Collector, mentioning the sum due from such person and requesting that such sum
together with costs of the proceedings be recovered as if it were an arrear of
(2) The Collector on receiving the certificate shall proceed to recover the
amount stated therein as an arrear of land revenue.
(3) No suit for the recovery of any sum due as aforesaid shall lie in the
civil court against any person referred to in sub-section (1).
4. Savings.(1) Nothing in section 3, shall (a) affect any interest of the
State Government, the Corporation, a Government company or any banking company,
in any property created by any mortgage, charge, pledge or other encumbrance;
or (b) bar a suit or affect any other right or remedy against any person other
than a person referred to in that section, in respect of a contract of
indemnity or guarantee entered into a relation to an agreement referred to in
that section or in respect of any interest referred to in clause (a).
(2) Where the property of any person referred to in Section 3 is subject to
any mortgage, charge, pledge or other encumbrance in favour of the State
Government, the Corporation, a Government company or banking company,then (a)
in every case of a pledge of goods, proceedings shall first be taken for sale
of the thing pledged, and if the proceeds of such sale are less than the sum
due, then proceedings shall be taken for recovery of the balance as if it were
an arrear of land revenue :
Provided that where the State Government is of opinion that it is necessary
so to do for safeguarding the recovery of the sum due to it or to the
Corporation, Government company or banking company, as the case may be, it may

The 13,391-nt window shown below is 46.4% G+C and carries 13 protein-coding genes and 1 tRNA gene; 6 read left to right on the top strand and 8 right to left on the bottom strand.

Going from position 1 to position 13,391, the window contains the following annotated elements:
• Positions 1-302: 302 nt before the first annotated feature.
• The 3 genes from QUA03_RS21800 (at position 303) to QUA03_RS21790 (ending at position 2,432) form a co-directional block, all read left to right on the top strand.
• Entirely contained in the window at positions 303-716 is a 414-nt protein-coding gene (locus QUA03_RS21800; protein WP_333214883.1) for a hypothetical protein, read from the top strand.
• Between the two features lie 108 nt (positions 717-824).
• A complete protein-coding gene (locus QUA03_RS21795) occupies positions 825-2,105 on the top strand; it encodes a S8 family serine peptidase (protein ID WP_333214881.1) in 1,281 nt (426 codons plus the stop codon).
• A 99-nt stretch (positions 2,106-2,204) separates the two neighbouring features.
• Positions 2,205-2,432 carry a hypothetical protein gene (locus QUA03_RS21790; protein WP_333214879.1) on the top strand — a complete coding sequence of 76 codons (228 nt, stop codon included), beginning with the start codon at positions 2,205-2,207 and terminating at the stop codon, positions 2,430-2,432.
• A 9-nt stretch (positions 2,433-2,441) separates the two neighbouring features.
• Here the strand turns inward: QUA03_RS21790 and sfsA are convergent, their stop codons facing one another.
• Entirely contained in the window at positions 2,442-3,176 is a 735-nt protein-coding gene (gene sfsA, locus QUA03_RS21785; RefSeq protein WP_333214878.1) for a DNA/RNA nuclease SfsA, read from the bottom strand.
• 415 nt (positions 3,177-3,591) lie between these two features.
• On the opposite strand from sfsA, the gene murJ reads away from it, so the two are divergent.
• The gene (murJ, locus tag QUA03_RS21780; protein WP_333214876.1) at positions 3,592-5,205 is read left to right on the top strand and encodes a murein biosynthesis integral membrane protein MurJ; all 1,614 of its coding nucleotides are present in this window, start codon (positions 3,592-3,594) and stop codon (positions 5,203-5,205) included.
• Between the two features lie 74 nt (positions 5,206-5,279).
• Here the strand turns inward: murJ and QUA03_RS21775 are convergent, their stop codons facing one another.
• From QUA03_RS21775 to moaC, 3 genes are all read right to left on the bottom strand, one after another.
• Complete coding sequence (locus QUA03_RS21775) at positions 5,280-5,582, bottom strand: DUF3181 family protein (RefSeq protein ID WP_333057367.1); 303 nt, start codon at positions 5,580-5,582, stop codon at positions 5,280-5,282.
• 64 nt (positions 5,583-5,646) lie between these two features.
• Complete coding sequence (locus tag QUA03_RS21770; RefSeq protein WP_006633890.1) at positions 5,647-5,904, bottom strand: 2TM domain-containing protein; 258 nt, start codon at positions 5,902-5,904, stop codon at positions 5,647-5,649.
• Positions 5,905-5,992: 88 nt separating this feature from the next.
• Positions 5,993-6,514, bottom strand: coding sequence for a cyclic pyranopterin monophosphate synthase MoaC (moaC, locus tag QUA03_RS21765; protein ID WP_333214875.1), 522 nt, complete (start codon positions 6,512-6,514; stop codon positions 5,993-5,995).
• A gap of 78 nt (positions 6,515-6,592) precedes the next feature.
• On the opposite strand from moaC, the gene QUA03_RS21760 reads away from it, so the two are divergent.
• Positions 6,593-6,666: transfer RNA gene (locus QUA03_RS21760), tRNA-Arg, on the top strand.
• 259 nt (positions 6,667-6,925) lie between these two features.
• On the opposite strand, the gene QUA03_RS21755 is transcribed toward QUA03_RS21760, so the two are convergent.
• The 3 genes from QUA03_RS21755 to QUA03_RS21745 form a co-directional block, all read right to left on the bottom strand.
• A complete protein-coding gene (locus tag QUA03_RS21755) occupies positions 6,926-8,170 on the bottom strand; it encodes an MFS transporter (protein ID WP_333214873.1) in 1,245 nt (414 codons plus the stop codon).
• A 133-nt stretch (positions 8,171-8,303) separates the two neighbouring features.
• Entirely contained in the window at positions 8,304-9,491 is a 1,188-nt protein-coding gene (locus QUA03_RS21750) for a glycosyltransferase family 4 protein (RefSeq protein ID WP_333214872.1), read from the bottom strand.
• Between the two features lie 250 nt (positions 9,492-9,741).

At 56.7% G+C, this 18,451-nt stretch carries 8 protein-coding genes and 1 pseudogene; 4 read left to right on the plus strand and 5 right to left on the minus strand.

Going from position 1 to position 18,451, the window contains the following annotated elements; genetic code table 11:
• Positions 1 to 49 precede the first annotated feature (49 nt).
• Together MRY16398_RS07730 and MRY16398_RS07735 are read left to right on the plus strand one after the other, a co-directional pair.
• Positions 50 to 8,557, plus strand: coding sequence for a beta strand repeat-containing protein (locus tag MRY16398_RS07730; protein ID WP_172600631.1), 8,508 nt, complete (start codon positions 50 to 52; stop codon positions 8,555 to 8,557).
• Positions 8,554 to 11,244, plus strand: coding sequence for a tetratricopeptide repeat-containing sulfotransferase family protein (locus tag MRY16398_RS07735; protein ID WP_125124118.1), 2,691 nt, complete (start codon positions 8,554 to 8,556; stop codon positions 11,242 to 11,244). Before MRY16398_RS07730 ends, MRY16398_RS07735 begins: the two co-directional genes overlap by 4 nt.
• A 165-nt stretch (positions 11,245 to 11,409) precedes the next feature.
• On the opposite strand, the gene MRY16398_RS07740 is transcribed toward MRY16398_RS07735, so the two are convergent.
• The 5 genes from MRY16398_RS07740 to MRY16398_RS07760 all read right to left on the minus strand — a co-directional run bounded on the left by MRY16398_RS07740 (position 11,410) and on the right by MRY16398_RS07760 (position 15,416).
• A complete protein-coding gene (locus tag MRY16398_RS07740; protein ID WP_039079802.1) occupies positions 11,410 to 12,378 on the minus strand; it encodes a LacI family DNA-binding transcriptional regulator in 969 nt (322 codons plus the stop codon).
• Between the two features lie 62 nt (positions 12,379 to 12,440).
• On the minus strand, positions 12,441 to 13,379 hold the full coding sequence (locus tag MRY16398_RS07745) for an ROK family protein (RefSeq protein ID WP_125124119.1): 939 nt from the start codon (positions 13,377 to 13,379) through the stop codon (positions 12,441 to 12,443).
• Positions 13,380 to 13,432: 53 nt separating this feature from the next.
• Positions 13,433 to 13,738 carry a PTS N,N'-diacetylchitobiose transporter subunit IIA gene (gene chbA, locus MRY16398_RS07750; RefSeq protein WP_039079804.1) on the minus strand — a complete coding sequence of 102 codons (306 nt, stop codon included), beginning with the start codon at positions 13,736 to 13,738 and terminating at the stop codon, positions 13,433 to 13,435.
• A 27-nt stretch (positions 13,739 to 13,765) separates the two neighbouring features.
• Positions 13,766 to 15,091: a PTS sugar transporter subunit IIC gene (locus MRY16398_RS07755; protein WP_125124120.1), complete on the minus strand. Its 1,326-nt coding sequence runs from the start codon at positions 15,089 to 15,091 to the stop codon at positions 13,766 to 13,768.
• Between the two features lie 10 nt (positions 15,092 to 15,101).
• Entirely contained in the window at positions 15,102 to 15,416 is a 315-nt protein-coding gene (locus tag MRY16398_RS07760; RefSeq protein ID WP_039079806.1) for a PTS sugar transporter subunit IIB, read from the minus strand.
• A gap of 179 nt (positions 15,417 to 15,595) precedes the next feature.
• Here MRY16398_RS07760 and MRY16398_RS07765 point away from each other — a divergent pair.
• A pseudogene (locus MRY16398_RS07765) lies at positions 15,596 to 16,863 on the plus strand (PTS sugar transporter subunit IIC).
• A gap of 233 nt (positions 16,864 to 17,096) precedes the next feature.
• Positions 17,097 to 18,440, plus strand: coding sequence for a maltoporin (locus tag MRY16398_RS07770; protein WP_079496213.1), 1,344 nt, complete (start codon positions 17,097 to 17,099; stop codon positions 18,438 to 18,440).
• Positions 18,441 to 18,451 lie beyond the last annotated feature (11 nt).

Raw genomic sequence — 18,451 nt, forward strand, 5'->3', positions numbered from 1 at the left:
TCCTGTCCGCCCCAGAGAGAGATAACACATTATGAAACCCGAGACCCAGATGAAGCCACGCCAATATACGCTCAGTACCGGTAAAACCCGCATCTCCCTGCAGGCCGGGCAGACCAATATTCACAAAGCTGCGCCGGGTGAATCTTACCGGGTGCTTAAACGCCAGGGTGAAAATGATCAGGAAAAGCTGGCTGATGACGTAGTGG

for reasons to be recorded, direct proceedings to be taken for recovery of the
sum due, as if it were an arrear of land revenue before or at the same time as
proceedings are taken for sale of the thing pledged;
(b) in every case of a mortgage, charge or other encumbrance on immovable
property, such property or, as the case may be, the interest of the defaulter
therein, shall first be sold in proceedings for recovery of the sum due from
that person as if it were an arrear of land revenue, and any other proceeding
may be taken thereafter only if the Collector certifies that there is no
prospect of realization of the entire sum due through the first mentioned
process within a reasonable time." He submitted that by virtue of these
provisions, the 1st Respondent cannot proceed against the Appellant/guarantor
until the 1st Respondent has first sold the property of the principal-debtor
which had been mortgaged in their favour. He points out that on 22nd July, 1996 action under Section 29 of the State Financial Corporation Act, 1951 had
been initiated and physical possession taken. He points out that thereafter on
12.02.1996 a One Time Settlement was arrived at by the 1st Respondent with the
4th Respondent. He points out that thereafter the property was handed back to
the 1st Respondent. He submits that, therefore, the 1st Respondent is not
entitled to proceed against the Appellant.
Mr. Bhalla admits the above mentioned facts. He, however, submits that the
company committed defaults and, therefore, the One Time Settlement failed. He
submitted that earlier attempts to sell the properties of the 4th Respondent
Company yielded no result as no offers were received. He submitted that action
under Section 29 has again been initiated against the 4th Respondent Company.
He submitted that as the 4th Respondent Company has committed defaults and it
has not been possible to recovery by sale of property, action has been taken
against the guarantor for recovery of the amount.
In our view, the above set out provisions of the U. P. Act are very clear.
Action against the guarantor cannot be taken until the property of the
principal-debtor is first sold off. As the Appellant has not sold the property
of the principal-debtor, the action against the Appellant cannot be sustained.
We, therefore, set aside the Recovery Notice.
We, however, clarify that it will be open to the 1st Respondent to proceed
against the Appellant before the Debt Recovery Tribunal in accordance with
principles laid down in Unique Butyle Tube's case (supra).
The Appeals stand disposed of accordingly. There will be no order as to